To be to others what we would they would be to us.
To keep our lives gentle, merciful and just,
Thus being true to the womanhood of love.

To walk in the way of honor, guarding the purity of our thoughts and deeds.
Being steadfast in every duty small or large.
Believing that our given word is binding.
Striving to esteem the inner man above culture, wealth or pedigree.
Being honorable, courteous, tender,
Thus being true to the womanhood of honor.

To serve in the light of truth avoiding egotism, narrowness and scorn.
To give freely of our sympathies.
To reverence God as our Maker, striving to serve Him in all things.
To minister to the needy and unfortunate.
To practice day by day love, honor, truth.
Thus keeping true to the meaning, spirit and reality of Phi Mu.[2]

Philanthropy

Phi Mu's interest in philanthropy is expressed in the first line of its Creed, "To lend to those less fortunate a helping hand," a guiding principle for Phi Mu. As the only sorority corporate sponsor for Children's Miracle Network Hospitals, Phi Mu is committed to raising more than $500,000 for CMN every year. The money raised and donated is used locally to support one of the 170 Children's Miracle Network Hospitals nationwide. In total, Phi Mu has contributed over $8.5 million and countless hours in an attempt to improve the quality of life for sick children and their families throughout the country. Phi Mu has also established an annual "National Philanthropy Day" each October.[3]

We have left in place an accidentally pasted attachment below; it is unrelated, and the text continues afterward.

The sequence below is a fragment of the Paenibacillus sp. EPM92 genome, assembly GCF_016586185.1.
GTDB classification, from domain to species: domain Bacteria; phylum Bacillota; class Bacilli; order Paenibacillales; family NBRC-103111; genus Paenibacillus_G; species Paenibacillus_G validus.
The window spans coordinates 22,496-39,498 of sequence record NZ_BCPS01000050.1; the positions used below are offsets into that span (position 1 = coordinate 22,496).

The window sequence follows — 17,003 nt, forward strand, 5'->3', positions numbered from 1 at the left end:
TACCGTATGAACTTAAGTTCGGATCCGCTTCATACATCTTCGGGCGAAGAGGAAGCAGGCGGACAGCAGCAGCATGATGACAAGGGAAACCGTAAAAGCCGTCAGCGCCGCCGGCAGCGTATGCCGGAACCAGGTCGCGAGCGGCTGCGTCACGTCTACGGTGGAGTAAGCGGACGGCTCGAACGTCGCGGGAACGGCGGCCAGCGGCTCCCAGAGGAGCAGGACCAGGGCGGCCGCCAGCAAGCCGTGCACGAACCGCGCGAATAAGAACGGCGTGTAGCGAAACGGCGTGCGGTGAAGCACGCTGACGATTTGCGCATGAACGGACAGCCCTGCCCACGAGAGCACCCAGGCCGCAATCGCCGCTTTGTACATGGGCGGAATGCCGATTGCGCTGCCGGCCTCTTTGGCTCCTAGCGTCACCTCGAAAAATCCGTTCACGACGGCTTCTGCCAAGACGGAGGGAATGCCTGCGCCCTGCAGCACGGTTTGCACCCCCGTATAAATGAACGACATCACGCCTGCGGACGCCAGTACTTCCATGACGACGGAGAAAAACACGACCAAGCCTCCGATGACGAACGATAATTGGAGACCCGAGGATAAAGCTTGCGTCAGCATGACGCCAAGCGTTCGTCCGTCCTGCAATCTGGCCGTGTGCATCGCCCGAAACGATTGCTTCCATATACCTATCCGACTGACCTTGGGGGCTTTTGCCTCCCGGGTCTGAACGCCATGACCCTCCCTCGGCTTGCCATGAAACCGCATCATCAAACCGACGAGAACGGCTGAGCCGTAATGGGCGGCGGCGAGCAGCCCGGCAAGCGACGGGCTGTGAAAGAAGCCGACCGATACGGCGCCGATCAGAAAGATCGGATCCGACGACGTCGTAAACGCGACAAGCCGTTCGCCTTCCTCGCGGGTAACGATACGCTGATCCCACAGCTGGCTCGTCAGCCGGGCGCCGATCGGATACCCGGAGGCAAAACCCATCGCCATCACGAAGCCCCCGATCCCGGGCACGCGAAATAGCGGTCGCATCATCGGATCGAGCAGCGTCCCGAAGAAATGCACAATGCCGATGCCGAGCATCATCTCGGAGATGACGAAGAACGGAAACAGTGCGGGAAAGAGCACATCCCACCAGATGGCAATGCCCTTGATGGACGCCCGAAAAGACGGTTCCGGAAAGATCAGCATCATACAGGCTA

Controversies

In 2010, the Phi Mu chapter at the University of Texas at San Antonio was disciplined for hazing and humiliating pledges. Pledges were blindfolded, roped, and forced to a remote barn to recite the sorority's creed and imitate animals for the amusement of their big sisters.[4]

In 2011, the sorority made national headlines after the chapter at the University of Southern Mississippi dressed in blackface for a "Cosby" themed party. The sorority members involved were placed on probation by Phi Mu's national headquarters and offered a public apology for their misconduct.[5]

Notable alumnae

Arts and Entertainment

Business

  • Evett Simmons (Alpha Tau) - president of the National Bar Association (2000)[6][18]
  • Pat Mitchell (Alpha Alpha) - president, PBS[6]
  • Toria Tolley (Beta Nu) - VP/consultant, The Psychological Advantage, former CNN weekend anchor[6][19]
  • Tammy Cohen (Alpha Lambda) - owner and founder of Employers Reference Source, Inc. (ERS),[6][20]
  • Kristin E. Watts (Theta Beta) - Senior National Advertising Account Executive; Cox Enterprises, The Atlanta Journal-Constitution.[21]

Politics & Public Service

  • Carol Laise (Gamma Delta) - U.S. Ambassador to Nepal 1966-1973, first woman director general of the Foreign Service[22][23]
  • Betty Montgomery (Delta Kappa) - first female Attorney General of Ohio[6]
  • Melinda Schwegmann (Alpha Eta) - first female Lt. Governor of Louisiana[6]
  • Elizabeth Weaver (Delta) - former Michigan Supreme Court Justice and chief justice[6]
  • Tova Wiley (Eta Alpha) - first woman to hold the rank of Commander in the U.S. Navy, winner of the Legion of Merit Award[6]